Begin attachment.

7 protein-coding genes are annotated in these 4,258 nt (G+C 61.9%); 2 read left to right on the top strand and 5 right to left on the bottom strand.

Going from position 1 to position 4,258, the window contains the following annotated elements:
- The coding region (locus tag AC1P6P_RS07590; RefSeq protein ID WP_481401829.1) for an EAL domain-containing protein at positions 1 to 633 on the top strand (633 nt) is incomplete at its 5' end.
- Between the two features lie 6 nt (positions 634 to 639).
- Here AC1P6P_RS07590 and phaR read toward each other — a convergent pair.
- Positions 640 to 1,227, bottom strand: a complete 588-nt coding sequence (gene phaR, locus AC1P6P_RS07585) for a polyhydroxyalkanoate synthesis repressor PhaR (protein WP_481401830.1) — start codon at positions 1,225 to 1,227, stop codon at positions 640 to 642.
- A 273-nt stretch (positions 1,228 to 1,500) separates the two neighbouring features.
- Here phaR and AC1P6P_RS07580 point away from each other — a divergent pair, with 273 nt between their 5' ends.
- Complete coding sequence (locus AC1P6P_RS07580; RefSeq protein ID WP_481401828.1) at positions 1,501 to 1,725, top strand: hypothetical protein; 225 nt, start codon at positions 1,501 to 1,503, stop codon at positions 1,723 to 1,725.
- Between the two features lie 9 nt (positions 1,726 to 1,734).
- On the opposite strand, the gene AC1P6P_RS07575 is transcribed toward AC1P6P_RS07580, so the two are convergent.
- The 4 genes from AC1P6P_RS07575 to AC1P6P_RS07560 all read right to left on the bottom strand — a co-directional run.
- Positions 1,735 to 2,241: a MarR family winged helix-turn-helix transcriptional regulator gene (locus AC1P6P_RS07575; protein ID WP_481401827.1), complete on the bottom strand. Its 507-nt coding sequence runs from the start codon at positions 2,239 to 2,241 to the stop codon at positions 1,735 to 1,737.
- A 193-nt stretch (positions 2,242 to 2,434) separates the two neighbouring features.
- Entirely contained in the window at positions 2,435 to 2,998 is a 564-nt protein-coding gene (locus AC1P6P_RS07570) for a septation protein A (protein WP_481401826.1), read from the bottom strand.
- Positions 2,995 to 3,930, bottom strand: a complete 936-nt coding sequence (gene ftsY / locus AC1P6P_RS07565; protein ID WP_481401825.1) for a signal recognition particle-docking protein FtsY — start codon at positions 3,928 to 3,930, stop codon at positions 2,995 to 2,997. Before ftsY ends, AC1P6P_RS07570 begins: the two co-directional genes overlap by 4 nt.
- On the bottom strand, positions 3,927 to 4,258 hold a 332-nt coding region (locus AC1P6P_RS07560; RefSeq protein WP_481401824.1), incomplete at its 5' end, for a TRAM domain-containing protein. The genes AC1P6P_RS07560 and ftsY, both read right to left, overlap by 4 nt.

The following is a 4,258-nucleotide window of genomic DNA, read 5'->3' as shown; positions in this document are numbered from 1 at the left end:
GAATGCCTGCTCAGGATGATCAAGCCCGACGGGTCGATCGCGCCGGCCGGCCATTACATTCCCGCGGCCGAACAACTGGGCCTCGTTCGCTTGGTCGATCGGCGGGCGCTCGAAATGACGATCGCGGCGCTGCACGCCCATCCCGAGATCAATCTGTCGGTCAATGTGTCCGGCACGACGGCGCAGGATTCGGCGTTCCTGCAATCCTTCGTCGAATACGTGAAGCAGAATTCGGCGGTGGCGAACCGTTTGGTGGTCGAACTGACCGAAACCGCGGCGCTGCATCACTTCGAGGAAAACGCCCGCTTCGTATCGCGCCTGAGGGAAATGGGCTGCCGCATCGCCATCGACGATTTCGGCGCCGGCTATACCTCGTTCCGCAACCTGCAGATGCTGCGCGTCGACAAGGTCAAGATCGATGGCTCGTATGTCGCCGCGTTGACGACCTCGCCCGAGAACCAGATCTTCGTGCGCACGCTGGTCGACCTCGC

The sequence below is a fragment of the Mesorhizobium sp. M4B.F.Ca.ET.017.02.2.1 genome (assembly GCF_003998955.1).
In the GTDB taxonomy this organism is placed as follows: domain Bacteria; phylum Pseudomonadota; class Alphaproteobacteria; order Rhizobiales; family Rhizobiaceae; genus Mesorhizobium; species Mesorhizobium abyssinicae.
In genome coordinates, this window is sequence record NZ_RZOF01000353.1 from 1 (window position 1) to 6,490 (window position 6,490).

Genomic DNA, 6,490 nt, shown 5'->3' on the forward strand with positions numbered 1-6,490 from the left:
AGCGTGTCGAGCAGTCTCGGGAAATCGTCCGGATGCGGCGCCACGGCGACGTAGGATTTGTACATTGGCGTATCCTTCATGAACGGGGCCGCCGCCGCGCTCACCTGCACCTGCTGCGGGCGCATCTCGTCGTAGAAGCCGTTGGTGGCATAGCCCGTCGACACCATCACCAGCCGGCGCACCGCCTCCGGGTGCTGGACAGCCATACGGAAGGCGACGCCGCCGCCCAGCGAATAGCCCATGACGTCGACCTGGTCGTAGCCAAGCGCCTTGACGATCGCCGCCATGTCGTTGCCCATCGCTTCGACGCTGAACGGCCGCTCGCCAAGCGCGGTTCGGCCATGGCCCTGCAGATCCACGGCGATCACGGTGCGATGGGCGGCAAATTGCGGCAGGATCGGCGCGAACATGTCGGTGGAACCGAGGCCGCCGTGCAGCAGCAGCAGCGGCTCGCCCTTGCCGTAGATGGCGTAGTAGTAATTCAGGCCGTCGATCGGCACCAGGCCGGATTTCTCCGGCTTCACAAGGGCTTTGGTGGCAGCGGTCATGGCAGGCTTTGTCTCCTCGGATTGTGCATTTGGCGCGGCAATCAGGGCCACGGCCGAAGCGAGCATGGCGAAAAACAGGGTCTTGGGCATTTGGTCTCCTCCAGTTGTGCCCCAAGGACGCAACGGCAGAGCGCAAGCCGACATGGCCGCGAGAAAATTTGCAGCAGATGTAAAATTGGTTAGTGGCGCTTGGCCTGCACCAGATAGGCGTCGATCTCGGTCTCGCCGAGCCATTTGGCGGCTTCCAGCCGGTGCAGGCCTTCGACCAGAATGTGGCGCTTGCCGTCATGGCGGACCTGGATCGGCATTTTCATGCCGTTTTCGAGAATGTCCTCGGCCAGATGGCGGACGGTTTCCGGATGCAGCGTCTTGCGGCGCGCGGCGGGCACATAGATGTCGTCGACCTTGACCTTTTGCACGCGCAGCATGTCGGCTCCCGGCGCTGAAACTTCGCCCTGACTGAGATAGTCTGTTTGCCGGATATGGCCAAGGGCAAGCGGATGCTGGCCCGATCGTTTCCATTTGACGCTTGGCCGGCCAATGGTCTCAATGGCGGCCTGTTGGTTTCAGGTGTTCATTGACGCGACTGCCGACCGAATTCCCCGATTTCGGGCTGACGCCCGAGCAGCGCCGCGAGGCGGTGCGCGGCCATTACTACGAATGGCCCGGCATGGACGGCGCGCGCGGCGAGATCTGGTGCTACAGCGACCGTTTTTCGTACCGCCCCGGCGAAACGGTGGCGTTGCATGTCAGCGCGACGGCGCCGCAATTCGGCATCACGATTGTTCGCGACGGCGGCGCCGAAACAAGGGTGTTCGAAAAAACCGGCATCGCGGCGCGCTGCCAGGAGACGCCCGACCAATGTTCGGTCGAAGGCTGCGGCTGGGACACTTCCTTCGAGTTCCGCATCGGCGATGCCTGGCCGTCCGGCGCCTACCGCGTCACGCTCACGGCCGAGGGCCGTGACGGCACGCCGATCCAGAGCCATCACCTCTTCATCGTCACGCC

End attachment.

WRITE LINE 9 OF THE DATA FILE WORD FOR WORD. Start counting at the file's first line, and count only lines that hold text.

- Complete coding sequence (locus AC1P6P_RS07580; RefSeq protein ID WP_481401828.1) at positions 1,501 to 1,725, top strand: hypothetical protein; 225 nt, start codon at positions 1,501 to 1,503, stop codon at positions 1,723 to 1,725.